Live: The Suzan Get IRL At The Delancey

thesuzan_promo.jpeg
The Suzan
The Delancey
Thursday, March 29

Better than: A dive-bar jukebox stuffed with the hits of The Shirelles and The Thompson Twins.

There are a thousand ways for an up-and-coming band to raise their profile these days, and it's safe to say that The Suzan are familiar with at least a couple hundred of them. They've caught the ear of an already-established act (Peter, Bjorn, and John in this case), signed to a high-profile label (the first rock act on Fool's Gold), and had their music get on national TV (shilling for large corporation in an ad, Verizon and the NFL). Having a solid debut, 2010's Golden Week For The Poco Poco Beat, doesn't hurt, either; its sly take on rock gives a "big sound" feel to the clever hooks of early Violent Femmes.

But they're not averse to taking the old-fashioned approach—playing New York City as many times as possible, and with any band that'll have them on a bill—to building their name, either. The Suzan hardly go a week without playing somewhere in the city, and often schedule several shows throughout the five boroughs over a seven-day span.

When the happy keyboard that opens their single "Home" kicked in last night, it felt like the missing link between girlgroups and synthpop had finally been discovered, and it was full of "aaahs", xylophone sounds, and summery, eager-to-please choruses. Getting the single out of the way is a good sign that a band's looking to experiment, and The Suzan delivered. "It's new song night!" lead singer Saori (this is one of those "no last name" bands) exclaimed. The new tracks sound light, but in a different way—gone is the girl-group feel of "Home." Instead, "Never Land," a dedication to the band's home city, has an electronic touch. There's also a new one about their old home town, "Tokyo," which is about as wistful as one could imagine The Suzan getting.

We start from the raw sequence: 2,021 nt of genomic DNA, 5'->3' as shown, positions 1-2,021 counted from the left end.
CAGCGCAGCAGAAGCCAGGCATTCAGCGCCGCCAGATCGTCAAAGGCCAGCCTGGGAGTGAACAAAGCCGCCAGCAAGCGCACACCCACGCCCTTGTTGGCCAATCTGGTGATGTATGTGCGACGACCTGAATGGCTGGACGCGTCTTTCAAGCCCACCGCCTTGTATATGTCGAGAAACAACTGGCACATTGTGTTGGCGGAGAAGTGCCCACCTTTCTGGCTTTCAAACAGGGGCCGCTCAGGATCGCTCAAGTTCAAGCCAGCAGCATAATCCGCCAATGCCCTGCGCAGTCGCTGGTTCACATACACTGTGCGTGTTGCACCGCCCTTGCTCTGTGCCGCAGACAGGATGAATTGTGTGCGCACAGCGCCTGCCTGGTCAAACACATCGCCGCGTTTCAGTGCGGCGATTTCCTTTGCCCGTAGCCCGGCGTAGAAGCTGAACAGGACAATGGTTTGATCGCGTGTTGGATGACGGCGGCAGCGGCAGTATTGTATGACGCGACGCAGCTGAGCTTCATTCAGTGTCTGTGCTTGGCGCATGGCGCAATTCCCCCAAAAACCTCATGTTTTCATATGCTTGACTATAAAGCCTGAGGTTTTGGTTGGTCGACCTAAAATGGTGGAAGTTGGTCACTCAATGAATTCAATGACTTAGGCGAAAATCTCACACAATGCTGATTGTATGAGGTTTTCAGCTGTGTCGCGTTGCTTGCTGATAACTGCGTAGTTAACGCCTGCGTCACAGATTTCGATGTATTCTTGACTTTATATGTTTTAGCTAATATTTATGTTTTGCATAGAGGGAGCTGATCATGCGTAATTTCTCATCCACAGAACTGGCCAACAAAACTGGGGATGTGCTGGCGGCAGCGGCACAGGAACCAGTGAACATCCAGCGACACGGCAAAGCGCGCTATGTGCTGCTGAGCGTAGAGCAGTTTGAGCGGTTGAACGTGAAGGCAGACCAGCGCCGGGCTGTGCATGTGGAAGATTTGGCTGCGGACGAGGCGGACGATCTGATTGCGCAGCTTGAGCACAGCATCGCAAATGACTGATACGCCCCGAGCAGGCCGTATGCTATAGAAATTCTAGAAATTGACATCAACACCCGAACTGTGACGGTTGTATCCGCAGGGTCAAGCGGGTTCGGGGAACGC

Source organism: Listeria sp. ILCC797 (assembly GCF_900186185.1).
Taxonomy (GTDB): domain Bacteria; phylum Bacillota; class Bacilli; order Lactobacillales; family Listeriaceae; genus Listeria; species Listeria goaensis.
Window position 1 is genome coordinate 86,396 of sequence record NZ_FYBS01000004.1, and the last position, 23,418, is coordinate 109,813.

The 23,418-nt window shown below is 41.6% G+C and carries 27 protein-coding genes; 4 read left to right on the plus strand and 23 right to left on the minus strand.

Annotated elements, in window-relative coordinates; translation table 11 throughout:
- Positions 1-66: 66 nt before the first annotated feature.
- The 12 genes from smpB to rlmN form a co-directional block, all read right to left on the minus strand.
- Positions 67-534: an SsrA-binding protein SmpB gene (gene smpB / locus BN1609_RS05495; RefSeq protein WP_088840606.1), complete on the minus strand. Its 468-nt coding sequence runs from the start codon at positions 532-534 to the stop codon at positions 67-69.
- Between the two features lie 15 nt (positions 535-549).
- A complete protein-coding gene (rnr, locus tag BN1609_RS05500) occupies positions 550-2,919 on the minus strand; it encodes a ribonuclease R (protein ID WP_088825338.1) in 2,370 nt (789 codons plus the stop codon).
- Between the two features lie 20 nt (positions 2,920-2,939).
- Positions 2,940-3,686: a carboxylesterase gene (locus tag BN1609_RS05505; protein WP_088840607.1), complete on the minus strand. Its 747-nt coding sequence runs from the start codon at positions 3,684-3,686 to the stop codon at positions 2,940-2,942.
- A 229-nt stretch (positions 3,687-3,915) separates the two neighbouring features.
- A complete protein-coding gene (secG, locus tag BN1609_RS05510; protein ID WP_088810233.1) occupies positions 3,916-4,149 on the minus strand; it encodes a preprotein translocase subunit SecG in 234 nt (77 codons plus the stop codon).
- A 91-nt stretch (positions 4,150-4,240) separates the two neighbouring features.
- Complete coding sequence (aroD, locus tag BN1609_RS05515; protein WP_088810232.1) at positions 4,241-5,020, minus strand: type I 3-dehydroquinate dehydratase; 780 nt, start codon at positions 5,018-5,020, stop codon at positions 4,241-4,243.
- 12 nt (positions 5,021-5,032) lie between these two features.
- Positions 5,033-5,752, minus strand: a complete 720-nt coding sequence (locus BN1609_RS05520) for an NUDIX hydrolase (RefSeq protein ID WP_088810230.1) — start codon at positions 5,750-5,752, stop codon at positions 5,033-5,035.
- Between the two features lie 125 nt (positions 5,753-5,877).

But The Suzan are not about wistfulness. They've brought people out to dance, and they don't disappoint. A tell-tale sign of their constant performing is their stinginess—they're able to get many sounds out of only a few instruments. Keyboard settings are key to a Suzan set, changing from the previously mentioned xylophones to a full-blown horn section at the flick of a wrist. . But the secret weapon's gotta be Ikue on bass. Always steady, but on the louder jumpers, like, "Elephant", where the band starts to take on an aggressive dance front—"I'm like a tiger/ 1, 2, 3 STRIKE!" go some of the lyrics—the bass is loud and fast, daring the crowd to move faster. Yet it does seem like, on the whole, they're leaving the middle ground of the generic "60's influence" and moving toward extremes: lighter-than-clouds electronic bloops and jazzy dance-punk riffs, sometimes even on the same song. By the end, a full-out funk stomp called "Uh-Ah," everyone was dancing.

This was where the band's "play with anyone" strategy really started to reveal its advantages. Their music is fun and universal enough for the NFL to want in, and clearly, the crowd at the Delancey did, too. Someone interrupted the set to ask The Suzan just who they were. Ikue told them, and added that CDs were available in the back. Building a fanbase one IRL person at a time? That's a marketing strategy just crazy enough to work.

Critical bias: Perhaps most offensive of the openers were Motive, who made it all too plain that they'd listened to Is This It and "Sex on Fire" a lot.

Random notebook dump: Guy who introduced himself to me as Tom Verlaine, but who was clearly not Tom Verlaine: Why did you do this?

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